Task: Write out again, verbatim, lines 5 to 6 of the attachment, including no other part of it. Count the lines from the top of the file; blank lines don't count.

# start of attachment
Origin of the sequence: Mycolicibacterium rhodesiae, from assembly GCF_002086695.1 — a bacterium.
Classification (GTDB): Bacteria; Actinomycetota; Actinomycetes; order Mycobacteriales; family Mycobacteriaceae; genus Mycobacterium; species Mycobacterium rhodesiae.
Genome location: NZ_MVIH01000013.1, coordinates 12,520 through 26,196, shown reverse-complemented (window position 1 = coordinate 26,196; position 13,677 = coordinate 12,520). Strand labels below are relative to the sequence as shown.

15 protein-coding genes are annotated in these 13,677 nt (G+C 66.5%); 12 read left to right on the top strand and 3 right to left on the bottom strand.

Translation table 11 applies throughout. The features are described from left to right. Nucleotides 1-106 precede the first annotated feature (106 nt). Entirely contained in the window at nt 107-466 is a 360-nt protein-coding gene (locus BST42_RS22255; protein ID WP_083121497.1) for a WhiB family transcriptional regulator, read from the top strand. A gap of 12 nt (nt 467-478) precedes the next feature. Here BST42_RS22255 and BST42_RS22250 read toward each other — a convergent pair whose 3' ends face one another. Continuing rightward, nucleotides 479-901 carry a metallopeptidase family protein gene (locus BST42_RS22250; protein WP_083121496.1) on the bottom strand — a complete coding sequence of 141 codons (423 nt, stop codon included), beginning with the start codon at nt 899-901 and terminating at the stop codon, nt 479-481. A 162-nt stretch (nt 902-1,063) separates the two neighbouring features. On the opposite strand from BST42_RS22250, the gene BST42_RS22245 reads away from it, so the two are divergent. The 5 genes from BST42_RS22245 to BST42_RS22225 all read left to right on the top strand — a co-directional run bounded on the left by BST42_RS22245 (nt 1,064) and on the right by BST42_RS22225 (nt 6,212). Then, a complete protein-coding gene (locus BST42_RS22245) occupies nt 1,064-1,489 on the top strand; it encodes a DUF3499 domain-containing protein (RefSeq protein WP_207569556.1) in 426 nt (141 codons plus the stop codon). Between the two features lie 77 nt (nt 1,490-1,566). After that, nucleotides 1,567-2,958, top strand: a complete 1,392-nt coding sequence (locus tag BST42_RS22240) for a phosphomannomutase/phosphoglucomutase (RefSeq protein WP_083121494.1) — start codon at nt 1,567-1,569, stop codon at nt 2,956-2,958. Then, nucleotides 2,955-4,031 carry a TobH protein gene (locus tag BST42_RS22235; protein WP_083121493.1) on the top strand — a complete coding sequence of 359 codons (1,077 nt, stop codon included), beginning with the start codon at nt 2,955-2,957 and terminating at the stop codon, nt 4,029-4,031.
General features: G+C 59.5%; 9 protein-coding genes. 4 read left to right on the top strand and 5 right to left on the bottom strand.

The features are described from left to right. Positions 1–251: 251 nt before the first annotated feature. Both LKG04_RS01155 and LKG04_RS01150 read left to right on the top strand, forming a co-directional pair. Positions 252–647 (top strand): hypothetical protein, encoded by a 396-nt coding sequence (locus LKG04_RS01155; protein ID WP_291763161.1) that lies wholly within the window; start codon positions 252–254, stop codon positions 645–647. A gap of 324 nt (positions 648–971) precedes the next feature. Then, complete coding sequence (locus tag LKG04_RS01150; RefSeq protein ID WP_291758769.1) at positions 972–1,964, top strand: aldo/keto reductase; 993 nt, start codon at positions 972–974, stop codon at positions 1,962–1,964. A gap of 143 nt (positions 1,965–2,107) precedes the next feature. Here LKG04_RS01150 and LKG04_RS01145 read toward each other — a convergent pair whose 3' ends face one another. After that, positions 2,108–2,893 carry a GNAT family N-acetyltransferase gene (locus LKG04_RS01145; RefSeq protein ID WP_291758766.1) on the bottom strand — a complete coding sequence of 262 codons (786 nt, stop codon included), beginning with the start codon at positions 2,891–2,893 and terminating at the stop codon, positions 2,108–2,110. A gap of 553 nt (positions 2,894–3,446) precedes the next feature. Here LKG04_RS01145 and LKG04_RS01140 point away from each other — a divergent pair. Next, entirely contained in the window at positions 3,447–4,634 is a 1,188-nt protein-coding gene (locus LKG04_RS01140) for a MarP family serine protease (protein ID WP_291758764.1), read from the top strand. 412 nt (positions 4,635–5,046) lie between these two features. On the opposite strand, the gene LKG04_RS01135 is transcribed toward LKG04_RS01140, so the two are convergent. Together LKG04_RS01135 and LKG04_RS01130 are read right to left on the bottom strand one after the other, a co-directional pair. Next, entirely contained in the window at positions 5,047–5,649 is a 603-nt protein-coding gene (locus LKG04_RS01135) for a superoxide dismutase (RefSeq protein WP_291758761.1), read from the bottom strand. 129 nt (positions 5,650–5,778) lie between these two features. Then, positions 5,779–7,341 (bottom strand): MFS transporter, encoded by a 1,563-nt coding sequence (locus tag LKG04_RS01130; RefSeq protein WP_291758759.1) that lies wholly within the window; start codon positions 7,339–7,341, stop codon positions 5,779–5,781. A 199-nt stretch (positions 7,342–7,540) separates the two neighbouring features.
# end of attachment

Translation table 11 applies throughout. The features are described from left to right. Nucleotides 1-106 precede the first annotated feature (106 nt). Entirely contained in the window at nt 107-466 is a 360-nt protein-coding gene (locus BST42_RS22255; protein ID WP_083121497.1) for a WhiB family transcriptional regulator, read from the top strand. A gap of 12 nt (nt 467-478) precedes the next feature. Here BST42_RS22255 and BST42_RS22250 read toward each other — a convergent pair whose 3' ends face one another. Continuing rightward, nucleotides 479-901 carry a metallopeptidase family protein gene (locus BST42_RS22250; protein WP_083121496.1) on the bottom strand — a complete coding sequence of 141 codons (423 nt, stop codon included), beginning with the start codon at nt 899-901 and terminating at the stop codon, nt 479-481. A 162-nt stretch (nt 902-1,063) separates the two neighbouring features. On the opposite strand from BST42_RS22250, the gene BST42_RS22245 reads away from it, so the two are divergent. The 5 genes from BST42_RS22245 to BST42_RS22225 all read left to right on the top strand — a co-directional run bounded on the left by BST42_RS22245 (nt 1,064) and on the right by BST42_RS22225 (nt 6,212). Then, a complete protein-coding gene (locus BST42_RS22245) occupies nt 1,064-1,489 on the top strand; it encodes a DUF3499 domain-containing protein (RefSeq protein WP_207569556.1) in 426 nt (141 codons plus the stop codon). Between the two features lie 77 nt (nt 1,490-1,566). After that, nucleotides 1,567-2,958, top strand: a complete 1,392-nt coding sequence (locus tag BST42_RS22240) for a phosphomannomutase/phosphoglucomutase (RefSeq protein WP_083121494.1) — start codon at nt 1,567-1,569, stop codon at nt 2,956-2,958. Then, nucleotides 2,955-4,031 carry a TobH protein gene (locus tag BST42_RS22235; protein WP_083121493.1) on the top strand — a complete coding sequence of 359 codons (1,077 nt, stop codon included), beginning with the start codon at nt 2,955-2,957 and terminating at the stop codon, nt 4,029-4,031.
General features: G+C 59.5%; 9 protein-coding genes. 4 read left to right on the top strand and 5 right to left on the bottom strand.